[Women in Tech] Meet Corinne Vigreux, Europe’s first woman tech unicorn founder
In a conversation with HerStory, Corinne Vigreux, Co-founder of TomTom, an Amsterdam-based navigation giant, talks about her journey in the tech world.
Tech entrepreneur Corinne Vigreux — who co-founded global navigation company TomTom 30 years ago — is among the world’s top 50 women in tech (Forbes). She is also one of the most inspirational women in the European tech market (Inspiring Fifty).
Interestingly, Corinne’s tech journey started because of a friend who was working at a computer gaming company, who inspired her to work at another similar firm.
“In those days, computers meant anything to do with games. This was the late 80s, and I was 21 and discovering my bearings. And, the company sent me to the UK. With fluent French and German, and broken English, I landed in the UK,” Corinne recollects.
Since then, there has been no looking back. Corinne champions women in the workforce and advocates for improved social mobility through education — the main objective of the “Sofronie Foundation” she set up in 2006.
Moreover, she founded Codam — a not-for-profit coding college within the Ecole 42 network — to prepare the next generation of tech talent by offering high-quality software engineering education.
At present, Corinne is the vice chairwoman of the supervisory board of Just Eat Takeaway.com N.V. and chairwoman of the supervisory board of TechLeap.
TechLeap — a non-profit publicly funded organisation — focuses on accelerating the tech ecosystem of The Netherlands. She is also a supervisory board member of the Dutch National Opera and Ballet.
In 2012, for her contributions to society, Corinne was made France’s Chevalier de la Legion d’Honneur. She was also knighted in the Royal Order of Orange-Nassau in 2016 in The Netherlands.
Gaming to handheld computers
In the 90s, after working with a computer gaming company, Corinne moved to Siam, a tech company in Europe, which was building small handheld computers.
“These were predecessors of the phone, with data. It was a fascinating time. Computers were coming to the market, and the speed of innovation simply fascinated me,” she adds.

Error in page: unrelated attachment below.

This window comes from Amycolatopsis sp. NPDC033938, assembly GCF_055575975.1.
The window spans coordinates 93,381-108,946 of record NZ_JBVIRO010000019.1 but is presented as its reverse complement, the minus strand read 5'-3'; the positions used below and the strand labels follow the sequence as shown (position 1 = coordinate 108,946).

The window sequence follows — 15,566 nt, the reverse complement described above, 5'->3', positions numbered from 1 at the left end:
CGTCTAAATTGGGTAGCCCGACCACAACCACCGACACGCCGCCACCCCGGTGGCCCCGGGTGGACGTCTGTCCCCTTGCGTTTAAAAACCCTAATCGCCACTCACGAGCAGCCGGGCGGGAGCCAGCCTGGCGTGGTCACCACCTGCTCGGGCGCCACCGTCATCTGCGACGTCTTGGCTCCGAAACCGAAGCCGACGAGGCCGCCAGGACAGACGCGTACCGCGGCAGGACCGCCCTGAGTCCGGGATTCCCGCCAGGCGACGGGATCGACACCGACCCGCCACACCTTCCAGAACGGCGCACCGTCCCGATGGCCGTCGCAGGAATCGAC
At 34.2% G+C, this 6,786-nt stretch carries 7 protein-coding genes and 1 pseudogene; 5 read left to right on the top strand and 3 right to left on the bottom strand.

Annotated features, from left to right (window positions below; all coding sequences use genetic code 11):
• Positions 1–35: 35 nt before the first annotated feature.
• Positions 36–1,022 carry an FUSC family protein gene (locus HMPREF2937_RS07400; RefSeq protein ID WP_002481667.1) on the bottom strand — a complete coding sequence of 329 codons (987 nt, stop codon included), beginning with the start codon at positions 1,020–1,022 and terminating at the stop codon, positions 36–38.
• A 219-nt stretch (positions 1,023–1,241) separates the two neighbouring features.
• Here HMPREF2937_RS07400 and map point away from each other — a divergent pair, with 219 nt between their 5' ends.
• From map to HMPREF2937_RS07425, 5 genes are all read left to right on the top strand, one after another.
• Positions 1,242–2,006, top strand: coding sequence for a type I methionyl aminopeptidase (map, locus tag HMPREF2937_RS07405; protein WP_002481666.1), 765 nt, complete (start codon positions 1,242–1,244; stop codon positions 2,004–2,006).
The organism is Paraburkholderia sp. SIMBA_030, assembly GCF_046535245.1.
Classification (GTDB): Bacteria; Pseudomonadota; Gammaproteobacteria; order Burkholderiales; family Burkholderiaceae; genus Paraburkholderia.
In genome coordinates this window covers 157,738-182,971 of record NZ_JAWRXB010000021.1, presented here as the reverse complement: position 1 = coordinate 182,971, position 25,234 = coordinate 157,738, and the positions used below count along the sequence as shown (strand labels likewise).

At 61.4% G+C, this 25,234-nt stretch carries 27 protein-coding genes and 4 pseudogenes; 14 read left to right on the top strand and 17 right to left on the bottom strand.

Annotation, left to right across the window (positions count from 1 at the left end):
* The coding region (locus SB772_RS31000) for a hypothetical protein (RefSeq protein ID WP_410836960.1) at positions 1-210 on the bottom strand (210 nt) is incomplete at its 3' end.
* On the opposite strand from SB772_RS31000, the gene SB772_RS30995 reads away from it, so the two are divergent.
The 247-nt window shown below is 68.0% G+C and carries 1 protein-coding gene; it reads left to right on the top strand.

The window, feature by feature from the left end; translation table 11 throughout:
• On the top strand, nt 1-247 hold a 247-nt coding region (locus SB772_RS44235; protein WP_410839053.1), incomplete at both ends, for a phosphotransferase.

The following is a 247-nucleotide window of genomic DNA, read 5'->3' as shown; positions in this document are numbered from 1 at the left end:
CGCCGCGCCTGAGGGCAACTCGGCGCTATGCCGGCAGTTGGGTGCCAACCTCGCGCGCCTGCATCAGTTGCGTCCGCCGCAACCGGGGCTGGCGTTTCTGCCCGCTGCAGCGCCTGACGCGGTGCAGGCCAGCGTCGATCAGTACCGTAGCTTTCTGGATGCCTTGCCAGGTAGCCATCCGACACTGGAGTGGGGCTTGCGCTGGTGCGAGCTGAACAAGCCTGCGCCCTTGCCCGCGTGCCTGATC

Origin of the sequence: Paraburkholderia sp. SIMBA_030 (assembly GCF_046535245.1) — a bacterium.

Early on, she knew that technology will transform the world as we knew it. And, processes were getting automated as technology evolved.
“I went to Holland to work as a marketer to understand more, but I hated it. I missed the buzz of technology and the speed and innovation it got. Technology gave me the impression that I was doing something that could make a difference in the world. Thus, with three people I knew, I started making software and building computers,” recalls Corinne.
It was then they decided to put maps on those computers.
“Looking back, I realise it was only in 2000 the first satellite navigation came in the market, and we changed it forever,” says Corinne, adding they started with four people in 1991, and it took them 10 years to build the company.
Bootstrapped until 2005, TomTom’s valuation went from $40 million to $1 billion. Corinne believes sheer energy and innovation helped her become the first unicorn female founder of Europe. In 2005, TomTom went public in Amsterdam.
“I focused on creating something that wasn’t done before,” she adds.
After her MBA, Corinne had the chance to do marketing for several large cosmetic giants, but according to her, it would not have created an impact.
“Those companies could sell their products without me. But in doing technology, you take risks and do things that are never done before,” says Corinne.
Dealing with downturns
During her journey, Corinne witnessed several economic crises, especially the 2001 crisis when no one paid attention to tech companies.
At the time, nobody could see that navigation could work. As a tech builder, you can see the product work, but others cannot, she says. Hence, you need to create a market for it.
A few years later, the 2008 financial crisis came knocking on our doors. At the same time, the consumer market had started to mature. “Google had started giving navigation for free on phones,” says Corinne.
Thus, TomTom decided to buy a map-making company that would map the world in real-time.
“If we could put all the information needed by people driving on the navigation systems on a map in real-time, we can map the world in real-time. While a good idea, the technology wasn’t ready then. But we kept ourselves invested and diversified ourselves and went to the automotive industry,” says Corinne.
Today, Uber, iPhone, Verizon, and Azure use maps from TomTom. “The idea is to keep innovating. We are a big map making engine, pursuing the dream of mapping the world in real-time. In a crisis, it is important to innovate and keep listening to your customers,” says Corinne.
Never give up
Corinne’s experience taught her that for any company to grow and scale, people are the key. Software engineers, especially women engineers, are tough to find.
Talking about Codam, Corinne says, “If you ride technology, you can ride the future. All the algorithms that govern our daily life are written by people. And they're full of biases — biases by intention or design — just by the way we are. Biases are everywhere. This is why I wanted to build a school that gave access to education. We test people once a month, where we give people access. It is about how willing you are to learn. And, I wanted more women.”
She advises all women leaders, saying that they should build diverse teams.
She says, “Don’t give up. I was the first woman entrepreneur in a tech company, and then many women followed. You don’t have to be perfect, don’t try to do everything. Focus on a few topics you are good at and just go for what you are passionate about. If you enjoy what you do and are passionate about it, life will be a lot easier.”
Edited by Suman Singh